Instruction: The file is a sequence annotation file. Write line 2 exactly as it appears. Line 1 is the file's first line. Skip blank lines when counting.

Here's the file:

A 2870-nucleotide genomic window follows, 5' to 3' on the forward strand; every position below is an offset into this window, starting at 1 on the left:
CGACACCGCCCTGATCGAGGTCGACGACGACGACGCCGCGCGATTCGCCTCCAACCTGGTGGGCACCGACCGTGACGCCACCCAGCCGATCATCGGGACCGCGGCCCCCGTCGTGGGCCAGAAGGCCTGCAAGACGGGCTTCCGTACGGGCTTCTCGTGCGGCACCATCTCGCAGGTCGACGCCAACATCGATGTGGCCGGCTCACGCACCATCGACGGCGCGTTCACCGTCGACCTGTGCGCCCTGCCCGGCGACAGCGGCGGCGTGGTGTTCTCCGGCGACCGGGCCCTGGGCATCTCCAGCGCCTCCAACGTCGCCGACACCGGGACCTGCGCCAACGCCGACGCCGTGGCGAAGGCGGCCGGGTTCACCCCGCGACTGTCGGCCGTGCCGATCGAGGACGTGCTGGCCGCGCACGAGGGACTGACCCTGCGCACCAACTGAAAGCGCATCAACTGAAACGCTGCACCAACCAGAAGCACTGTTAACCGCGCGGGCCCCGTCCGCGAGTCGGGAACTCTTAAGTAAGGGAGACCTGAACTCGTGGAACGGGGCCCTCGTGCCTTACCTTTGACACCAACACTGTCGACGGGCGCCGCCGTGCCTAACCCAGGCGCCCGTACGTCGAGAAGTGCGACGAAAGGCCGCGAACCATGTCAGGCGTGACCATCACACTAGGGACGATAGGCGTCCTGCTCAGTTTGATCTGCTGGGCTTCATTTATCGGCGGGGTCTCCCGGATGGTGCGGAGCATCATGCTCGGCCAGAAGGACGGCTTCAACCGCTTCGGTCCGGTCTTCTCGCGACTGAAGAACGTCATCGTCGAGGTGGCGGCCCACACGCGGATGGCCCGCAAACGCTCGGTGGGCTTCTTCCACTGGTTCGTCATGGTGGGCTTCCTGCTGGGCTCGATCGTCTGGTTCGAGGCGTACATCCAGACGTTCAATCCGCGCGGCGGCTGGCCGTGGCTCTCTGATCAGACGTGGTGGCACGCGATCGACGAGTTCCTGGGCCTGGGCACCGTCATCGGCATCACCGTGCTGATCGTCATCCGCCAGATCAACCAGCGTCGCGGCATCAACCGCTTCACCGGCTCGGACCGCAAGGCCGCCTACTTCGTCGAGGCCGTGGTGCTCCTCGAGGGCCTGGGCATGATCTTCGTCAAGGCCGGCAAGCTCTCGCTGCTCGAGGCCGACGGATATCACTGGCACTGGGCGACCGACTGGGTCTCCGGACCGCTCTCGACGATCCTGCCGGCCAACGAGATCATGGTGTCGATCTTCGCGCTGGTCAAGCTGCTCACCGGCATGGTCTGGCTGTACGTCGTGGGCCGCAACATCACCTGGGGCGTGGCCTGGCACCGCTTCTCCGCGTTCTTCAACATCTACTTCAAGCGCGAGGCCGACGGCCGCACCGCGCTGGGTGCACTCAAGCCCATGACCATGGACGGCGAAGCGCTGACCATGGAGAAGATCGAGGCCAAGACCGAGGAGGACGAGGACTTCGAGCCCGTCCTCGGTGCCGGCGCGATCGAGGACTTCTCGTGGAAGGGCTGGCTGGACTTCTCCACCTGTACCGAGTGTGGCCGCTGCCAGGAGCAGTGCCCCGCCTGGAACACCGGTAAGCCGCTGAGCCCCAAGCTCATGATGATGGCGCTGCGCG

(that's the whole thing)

CGACACCGCCCTGATCGAGGTCGACGACGACGACGCCGCGCGATTCGCCTCCAACCTGGTGGGCACCGACCGTGACGCCACCCAGCCGATCATCGGGACCGCGGCCCCCGTCGTGGGCCAGAAGGCCTGCAAGACGGGCTTCCGTACGGGCTTCTCGTGCGGCACCATCTCGCAGGTCGACGCCAACATCGATGTGGCCGGCTCACGCACCATCGACGGCGCGTTCACCGTCGACCTGTGCGCCCTGCCCGGCGACAGCGGCGGCGTGGTGTTCTCCGGCGACCGGGCCCTGGGCATCTCCAGCGCCTCCAACGTCGCCGACACCGGGACCTGCGCCAACGCCGACGCCGTGGCGAAGGCGGCCGGGTTCACCCCGCGACTGTCGGCCGTGCCGATCGAGGACGTGCTGGCCGCGCACGAGGGACTGACCCTGCGCACCAACTGAAAGCGCATCAACTGAAACGCTGCACCAACCAGAAGCACTGTTAACCGCGCGGGCCCCGTCCGCGAGTCGGGAACTCTTAAGTAAGGGAGACCTGAACTCGTGGAACGGGGCCCTCGTGCCTTACCTTTGACACCAACACTGTCGACGGGCGCCGCCGTGCCTAACCCAGGCGCCCGTACGTCGAGAAGTGCGACGAAAGGCCGCGAACCATGTCAGGCGTGACCATCACACTAGGGACGATAGGCGTCCTGCTCAGTTTGATCTGCTGGGCTTCATTTATCGGCGGGGTCTCCCGGATGGTGCGGAGCATCATGCTCGGCCAGAAGGACGGCTTCAACCGCTTCGGTCCGGTCTTCTCGCGACTGAAGAACGTCATCGTCGAGGTGGCGGCCCACACGCGGATGGCCCGCAAACGCTCGGTGGGCTTCTTCCACTGGTTCGTCATGGTGGGCTTCCTGCTGGGCTCGATCGTCTGGTTCGAGGCGTACATCCAGACGTTCAATCCGCGCGGCGGCTGGCCGTGGCTCTCTGATCAGACGTGGTGGCACGCGATCGACGAGTTCCTGGGCCTGGGCACCGTCATCGGCATCACCGTGCTGATCGTCATCCGCCAGATCAACCAGCGTCGCGGCATCAACCGCTTCACCGGCTCGGACCGCAAGGCCGCCTACTTCGTCGAGGCCGTGGTGCTCCTCGAGGGCCTGGGCATGATCTTCGTCAAGGCCGGCAAGCTCTCGCTGCTCGAGGCCGACGGATATCACTGGCACTGGGCGACCGACTGGGTCTCCGGACCGCTCTCGACGATCCTGCCGGCCAACGAGATCATGGTGTCGATCTTCGCGCTGGTCAAGCTGCTCACCGGCATGGTCTGGCTGTACGTCGTGGGCCGCAACATCACCTGGGGCGTGGCCTGGCACCGCTTCTCCGCGTTCTTCAACATCTACTTCAAGCGCGAGGCCGACGGCCGCACCGCGCTGGGTGCACTCAAGCCCATGACCATGGACGGCGAAGCGCTGACCATGGAGAAGATCGAGGCCAAGACCGAGGAGGACGAGGACTTCGAGCCCGTCCTCGGTGCCGGCGCGATCGAGGACTTCTCGTGGAAGGGCTGGCTGGACTTCTCCACCTGTACCGAGTGTGGCCGCTGCCAGGAGCAGTGCCCCGCCTGGAACACCGGTAAGCCGCTGAGCCCCAAGCTCATGATGATGGCGCTGCGCG